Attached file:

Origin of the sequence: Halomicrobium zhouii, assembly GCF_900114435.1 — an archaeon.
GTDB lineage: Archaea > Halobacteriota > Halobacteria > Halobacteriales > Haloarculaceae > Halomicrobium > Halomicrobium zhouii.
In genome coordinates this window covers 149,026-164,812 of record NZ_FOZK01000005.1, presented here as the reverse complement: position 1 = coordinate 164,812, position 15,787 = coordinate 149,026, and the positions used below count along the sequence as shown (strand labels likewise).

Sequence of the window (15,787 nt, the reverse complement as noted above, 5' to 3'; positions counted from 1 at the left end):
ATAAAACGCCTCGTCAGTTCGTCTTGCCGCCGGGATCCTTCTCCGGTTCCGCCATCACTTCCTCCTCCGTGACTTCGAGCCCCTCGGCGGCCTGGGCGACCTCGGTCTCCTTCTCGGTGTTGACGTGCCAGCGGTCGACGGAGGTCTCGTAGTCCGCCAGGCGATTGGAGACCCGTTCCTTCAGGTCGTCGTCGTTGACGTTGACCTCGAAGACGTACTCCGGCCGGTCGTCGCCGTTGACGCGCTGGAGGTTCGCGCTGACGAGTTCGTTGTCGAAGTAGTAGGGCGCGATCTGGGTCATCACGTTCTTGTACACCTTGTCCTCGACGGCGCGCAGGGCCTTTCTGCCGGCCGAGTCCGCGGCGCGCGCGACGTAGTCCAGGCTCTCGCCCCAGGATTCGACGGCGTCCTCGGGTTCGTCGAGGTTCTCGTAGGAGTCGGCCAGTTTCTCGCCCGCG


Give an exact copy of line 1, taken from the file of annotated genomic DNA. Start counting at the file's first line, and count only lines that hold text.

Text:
Origin of the sequence: Halomicrobium zhouii, assembly GCF_900114435.1 — an archaeon.